Detectives are investigating an officer-involved shooting after an alleged burglary Friday in Galloway Township, Atlantic County Prosecutor Ted Housel said.
Officer Ronald Gorneau was doing a property check of the Country Farm Food Store on the White Horse Pike at 3:37 a.m. when he saw that a large, square hole had been cut into the outside wall, Housel said. As Gorneau investigated, a man came out through the hole, and the two got into a scuffle.
During the battle, the officer fired his weapon "in his defense," a release from Housel's office states. The suspect then fled.
There is no indication whether the suspect had a weapon, but prosecutor's spokeswoman Haleigh Walz said she was not told there was one. It is not believed anyone was wounded by the gunfire.
"We're still investigating the circumstance of the shooting," Housel said. "We have no way of knowing at this point in time whether the other individual was injured, because that person is not in custody."
Gorneau was treated for minor injuries, Housel said.
The 28-year-old officer has been with Galloway Township only since July. He previously worked in Hamilton Township, where he lost his job as part of layoffs there. His career in Hamilton was marred by two high-profile incidents, including a fatal crash in 2007 that killed the elderly father of a department captain.
Gorneau was responding to a call for help in Egg Harbor City in his marked cruiser, but had turned off his lights and sirens because the call had been downgraded. He was traveling about 90 miles per hour on Route 50 when he collided with a car driven by Harry Jackson, who was trying to turn on to Route 50. Jackson died two hours later. Gorneau also was injured, spending several days in the hospital.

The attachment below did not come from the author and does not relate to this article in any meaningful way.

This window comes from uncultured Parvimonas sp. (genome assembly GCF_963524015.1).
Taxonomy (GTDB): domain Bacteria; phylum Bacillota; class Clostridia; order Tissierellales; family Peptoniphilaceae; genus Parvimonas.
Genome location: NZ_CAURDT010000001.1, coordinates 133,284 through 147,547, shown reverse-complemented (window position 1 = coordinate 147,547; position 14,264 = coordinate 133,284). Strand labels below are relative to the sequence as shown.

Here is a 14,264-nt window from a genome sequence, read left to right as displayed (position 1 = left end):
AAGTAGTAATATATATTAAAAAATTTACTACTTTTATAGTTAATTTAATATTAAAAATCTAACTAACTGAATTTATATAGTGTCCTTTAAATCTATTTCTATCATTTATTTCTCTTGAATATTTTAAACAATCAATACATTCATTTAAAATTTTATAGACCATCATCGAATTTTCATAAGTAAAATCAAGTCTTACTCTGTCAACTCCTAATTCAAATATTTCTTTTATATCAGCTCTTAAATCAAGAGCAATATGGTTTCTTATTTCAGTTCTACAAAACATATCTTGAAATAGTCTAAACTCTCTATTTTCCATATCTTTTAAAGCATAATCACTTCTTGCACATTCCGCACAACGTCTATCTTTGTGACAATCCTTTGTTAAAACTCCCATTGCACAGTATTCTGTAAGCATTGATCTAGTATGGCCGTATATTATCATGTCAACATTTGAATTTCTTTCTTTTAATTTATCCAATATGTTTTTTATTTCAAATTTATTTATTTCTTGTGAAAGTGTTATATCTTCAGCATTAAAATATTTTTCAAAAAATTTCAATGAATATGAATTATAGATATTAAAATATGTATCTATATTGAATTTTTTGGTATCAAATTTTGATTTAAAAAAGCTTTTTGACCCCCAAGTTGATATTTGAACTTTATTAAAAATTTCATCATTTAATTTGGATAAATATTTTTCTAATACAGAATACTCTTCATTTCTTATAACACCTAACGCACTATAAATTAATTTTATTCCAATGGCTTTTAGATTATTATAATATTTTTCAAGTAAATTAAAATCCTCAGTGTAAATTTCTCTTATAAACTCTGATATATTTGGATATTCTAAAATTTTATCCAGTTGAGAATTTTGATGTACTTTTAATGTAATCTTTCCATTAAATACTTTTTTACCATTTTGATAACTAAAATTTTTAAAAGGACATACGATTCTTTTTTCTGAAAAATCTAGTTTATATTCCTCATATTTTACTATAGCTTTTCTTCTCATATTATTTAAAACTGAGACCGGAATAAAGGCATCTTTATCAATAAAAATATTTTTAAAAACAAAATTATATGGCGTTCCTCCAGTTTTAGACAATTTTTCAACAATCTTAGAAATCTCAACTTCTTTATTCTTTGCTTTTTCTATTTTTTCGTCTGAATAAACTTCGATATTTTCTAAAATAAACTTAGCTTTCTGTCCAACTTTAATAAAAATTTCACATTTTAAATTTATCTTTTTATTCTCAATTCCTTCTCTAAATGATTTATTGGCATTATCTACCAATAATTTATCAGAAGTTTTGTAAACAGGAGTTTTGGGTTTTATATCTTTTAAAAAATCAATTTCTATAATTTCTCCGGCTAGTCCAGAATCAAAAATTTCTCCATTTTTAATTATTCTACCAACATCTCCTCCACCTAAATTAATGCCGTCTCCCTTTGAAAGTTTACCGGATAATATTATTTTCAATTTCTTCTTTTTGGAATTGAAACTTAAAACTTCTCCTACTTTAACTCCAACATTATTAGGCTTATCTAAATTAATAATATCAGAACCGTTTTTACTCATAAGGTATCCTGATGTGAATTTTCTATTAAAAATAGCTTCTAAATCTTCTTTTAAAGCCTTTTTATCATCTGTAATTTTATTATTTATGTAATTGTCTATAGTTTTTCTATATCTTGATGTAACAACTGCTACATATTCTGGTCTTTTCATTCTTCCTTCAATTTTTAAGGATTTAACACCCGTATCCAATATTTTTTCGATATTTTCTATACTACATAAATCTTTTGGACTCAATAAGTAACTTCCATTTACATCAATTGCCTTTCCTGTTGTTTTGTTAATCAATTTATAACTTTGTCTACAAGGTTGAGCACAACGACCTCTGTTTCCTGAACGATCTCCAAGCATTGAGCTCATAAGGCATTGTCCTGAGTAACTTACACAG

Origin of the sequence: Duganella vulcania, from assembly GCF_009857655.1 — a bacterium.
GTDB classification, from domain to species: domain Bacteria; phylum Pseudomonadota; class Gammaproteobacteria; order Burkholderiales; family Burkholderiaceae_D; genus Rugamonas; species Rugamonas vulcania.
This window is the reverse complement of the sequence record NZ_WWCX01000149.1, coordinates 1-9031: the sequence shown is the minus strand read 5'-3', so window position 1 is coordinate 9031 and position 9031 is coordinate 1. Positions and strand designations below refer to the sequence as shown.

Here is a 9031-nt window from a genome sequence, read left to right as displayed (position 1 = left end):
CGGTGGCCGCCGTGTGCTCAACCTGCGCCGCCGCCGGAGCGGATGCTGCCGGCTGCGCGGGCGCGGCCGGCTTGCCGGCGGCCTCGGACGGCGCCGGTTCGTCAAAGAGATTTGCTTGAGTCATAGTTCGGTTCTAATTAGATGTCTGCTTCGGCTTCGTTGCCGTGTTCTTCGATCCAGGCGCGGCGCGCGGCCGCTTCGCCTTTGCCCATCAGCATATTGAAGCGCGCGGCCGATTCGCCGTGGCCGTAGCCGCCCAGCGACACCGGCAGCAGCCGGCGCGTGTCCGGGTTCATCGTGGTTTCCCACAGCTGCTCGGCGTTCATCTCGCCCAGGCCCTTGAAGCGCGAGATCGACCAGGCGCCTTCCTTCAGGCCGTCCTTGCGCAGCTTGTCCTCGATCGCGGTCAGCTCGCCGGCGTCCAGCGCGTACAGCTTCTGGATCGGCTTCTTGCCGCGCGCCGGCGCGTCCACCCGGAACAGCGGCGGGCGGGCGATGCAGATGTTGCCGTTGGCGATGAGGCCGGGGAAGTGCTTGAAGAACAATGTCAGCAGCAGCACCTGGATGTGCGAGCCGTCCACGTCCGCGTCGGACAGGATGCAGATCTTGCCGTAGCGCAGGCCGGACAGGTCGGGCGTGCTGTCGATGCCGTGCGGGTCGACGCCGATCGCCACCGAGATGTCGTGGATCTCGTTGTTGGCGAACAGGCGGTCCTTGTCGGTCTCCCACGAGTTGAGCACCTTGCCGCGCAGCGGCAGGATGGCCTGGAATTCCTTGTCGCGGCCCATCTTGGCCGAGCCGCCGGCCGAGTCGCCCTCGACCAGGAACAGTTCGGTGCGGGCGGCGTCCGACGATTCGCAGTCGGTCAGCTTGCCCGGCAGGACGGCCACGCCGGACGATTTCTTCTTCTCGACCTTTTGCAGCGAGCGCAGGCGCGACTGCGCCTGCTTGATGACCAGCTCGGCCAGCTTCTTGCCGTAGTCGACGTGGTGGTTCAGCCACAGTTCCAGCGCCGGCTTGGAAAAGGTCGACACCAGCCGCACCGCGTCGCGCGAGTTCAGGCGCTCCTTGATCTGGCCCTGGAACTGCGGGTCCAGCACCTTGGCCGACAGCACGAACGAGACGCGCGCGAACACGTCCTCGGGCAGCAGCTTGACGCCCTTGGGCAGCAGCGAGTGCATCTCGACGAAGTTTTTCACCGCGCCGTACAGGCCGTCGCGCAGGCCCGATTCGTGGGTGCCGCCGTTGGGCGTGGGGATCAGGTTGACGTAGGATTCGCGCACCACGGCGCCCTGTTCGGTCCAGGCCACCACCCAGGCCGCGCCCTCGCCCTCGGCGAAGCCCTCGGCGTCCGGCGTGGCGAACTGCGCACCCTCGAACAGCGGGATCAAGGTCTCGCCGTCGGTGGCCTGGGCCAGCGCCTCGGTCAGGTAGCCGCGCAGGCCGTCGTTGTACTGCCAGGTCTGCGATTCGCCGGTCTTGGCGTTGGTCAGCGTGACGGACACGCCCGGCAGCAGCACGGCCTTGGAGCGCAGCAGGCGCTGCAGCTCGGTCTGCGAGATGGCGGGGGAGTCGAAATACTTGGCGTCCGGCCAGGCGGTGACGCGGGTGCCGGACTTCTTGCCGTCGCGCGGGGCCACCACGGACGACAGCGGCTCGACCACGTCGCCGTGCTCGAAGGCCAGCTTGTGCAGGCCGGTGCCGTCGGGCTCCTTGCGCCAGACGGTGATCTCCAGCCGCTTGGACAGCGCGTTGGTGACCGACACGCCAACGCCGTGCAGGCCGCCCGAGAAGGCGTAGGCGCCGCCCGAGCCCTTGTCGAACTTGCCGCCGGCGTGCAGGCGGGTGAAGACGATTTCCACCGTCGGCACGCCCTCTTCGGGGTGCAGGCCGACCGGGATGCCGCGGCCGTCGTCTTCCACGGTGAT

Then-Atlantic County Prosecutor Jeffrey Blitz said the incident did not rise to a criminal level and did not charge Gorneau criminally. The officer later pleaded guilty to unsafe driving and was fined in municipal court. He did not receive points on his license.
Gorneau was punished administratively for violating the department's policy for responding to incidents, which was authored by Jackson's daughter, Capt. Judyth Dunleavy. Gorneau was suspended without pay for five months and ordered to take remedial training. He was allowed back a month early under an agreement with then-police Chief Jay McKeen, in which Gorneau would work through his paid vacation.
One week after his return in April 2008, Gorneau stopped an off-duty state trooper, Sheila McKaig, of the McKee City section of the township, who had been drinking. Rather than ticket or arrest her, Gorneau drove her back to the Hamilton police station, where one of McKaig's colleague's picked her up. He was found to be the ninth township officer to allow McKaig off without charging her.
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